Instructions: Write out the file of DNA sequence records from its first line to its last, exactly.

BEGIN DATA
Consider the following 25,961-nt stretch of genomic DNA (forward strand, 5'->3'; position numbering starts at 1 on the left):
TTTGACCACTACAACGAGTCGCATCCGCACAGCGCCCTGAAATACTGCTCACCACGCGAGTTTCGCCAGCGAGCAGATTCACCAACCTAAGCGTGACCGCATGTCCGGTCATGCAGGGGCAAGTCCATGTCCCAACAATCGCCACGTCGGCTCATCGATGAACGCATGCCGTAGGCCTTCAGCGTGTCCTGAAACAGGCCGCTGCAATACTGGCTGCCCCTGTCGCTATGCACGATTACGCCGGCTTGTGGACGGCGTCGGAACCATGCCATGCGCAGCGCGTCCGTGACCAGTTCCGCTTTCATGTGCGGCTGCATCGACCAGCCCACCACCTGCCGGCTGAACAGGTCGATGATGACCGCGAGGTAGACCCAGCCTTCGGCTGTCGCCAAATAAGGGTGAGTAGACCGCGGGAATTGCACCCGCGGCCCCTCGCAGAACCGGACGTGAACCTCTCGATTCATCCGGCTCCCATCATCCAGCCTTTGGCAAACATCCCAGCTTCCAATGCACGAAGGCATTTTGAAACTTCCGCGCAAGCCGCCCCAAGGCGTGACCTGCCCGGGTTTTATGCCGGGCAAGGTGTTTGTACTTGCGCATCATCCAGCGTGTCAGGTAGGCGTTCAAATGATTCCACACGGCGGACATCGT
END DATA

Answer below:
Consider the following 25,961-nt stretch of genomic DNA (forward strand, 5'->3'; position numbering starts at 1 on the left):
TTTGACCACTACAACGAGTCGCATCCGCACAGCGCCCTGAAATACTGCTCACCACGCGAGTTTCGCCAGCGAGCAGATTCACCAACCTAAGCGTGACCGCATGTCCGGTCATGCAGGGGCAAGTCCATGTCCCAACAATCGCCACGTCGGCTCATCGATGAACGCATGCCGTAGGCCTTCAGCGTGTCCTGAAACAGGCCGCTGCAATACTGGCTGCCCCTGTCGCTATGCACGATTACGCCGGCTTGTGGACGGCGTCGGAACCATGCCATGCGCAGCGCGTCCGTGACCAGTTCCGCTTTCATGTGCGGCTGCATCGACCAGCCCACCACCTGCCGGCTGAACAGGTCGATGATGACCGCGAGGTAGACCCAGCCTTCGGCTGTCGCCAAATAAGGGTGAGTAGACCGCGGGAATTGCACCCGCGGCCCCTCGCAGAACCGGACGTGAACCTCTCGATTCATCCGGCTCCCATCATCCAGCCTTTGGCAAACATCCCAGCTTCCAATGCACGAAGGCATTTTGAAACTTCCGCGCAAGCCGCCCCAAGGCGTGACCTGCCCGGGTTTTATGCCGGGCAAGGTGTTTGTACTTGCGCATCATCCAGCGTGTCAGGTAGGCGTTCAAATGATTCCACACGGCGGACATCGT